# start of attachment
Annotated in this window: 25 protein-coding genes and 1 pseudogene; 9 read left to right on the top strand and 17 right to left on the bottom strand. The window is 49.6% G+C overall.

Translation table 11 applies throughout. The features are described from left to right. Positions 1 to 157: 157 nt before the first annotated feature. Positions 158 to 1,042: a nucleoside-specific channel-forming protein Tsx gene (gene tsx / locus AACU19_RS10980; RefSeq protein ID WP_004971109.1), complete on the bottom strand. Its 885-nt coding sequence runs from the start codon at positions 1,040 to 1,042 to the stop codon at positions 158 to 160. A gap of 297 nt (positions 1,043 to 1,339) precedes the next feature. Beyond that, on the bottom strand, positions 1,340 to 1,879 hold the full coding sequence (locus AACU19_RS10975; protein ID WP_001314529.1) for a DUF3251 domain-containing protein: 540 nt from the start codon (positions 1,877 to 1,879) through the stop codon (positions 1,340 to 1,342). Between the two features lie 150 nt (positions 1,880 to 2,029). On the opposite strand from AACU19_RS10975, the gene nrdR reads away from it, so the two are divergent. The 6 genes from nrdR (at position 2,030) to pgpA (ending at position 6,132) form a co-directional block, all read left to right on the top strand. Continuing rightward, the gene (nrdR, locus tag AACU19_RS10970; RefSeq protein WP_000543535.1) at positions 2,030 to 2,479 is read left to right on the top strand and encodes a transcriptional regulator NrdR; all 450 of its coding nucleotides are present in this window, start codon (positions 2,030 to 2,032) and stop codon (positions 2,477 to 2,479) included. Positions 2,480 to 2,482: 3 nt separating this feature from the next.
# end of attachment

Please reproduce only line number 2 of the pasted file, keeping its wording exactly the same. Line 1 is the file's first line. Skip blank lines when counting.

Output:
Translation table 11 applies throughout. The features are described from left to right. Positions 1 to 157: 157 nt before the first annotated feature. Positions 158 to 1,042: a nucleoside-specific channel-forming protein Tsx gene (gene tsx / locus AACU19_RS10980; RefSeq protein ID WP_004971109.1), complete on the bottom strand. Its 885-nt coding sequence runs from the start codon at positions 1,040 to 1,042 to the stop codon at positions 158 to 160. A gap of 297 nt (positions 1,043 to 1,339) precedes the next feature. Beyond that, on the bottom strand, positions 1,340 to 1,879 hold the full coding sequence (locus AACU19_RS10975; protein ID WP_001314529.1) for a DUF3251 domain-containing protein: 540 nt from the start codon (positions 1,877 to 1,879) through the stop codon (positions 1,340 to 1,342). Between the two features lie 150 nt (positions 1,880 to 2,029). On the opposite strand from AACU19_RS10975, the gene nrdR reads away from it, so the two are divergent. The 6 genes from nrdR (at position 2,030) to pgpA (ending at position 6,132) form a co-directional block, all read left to right on the top strand. Continuing rightward, the gene (nrdR, locus tag AACU19_RS10970; RefSeq protein WP_000543535.1) at positions 2,030 to 2,479 is read left to right on the top strand and encodes a transcriptional regulator NrdR; all 450 of its coding nucleotides are present in this window, start codon (positions 2,030 to 2,032) and stop codon (positions 2,477 to 2,479) included. Positions 2,480 to 2,482: 3 nt separating this feature from the next.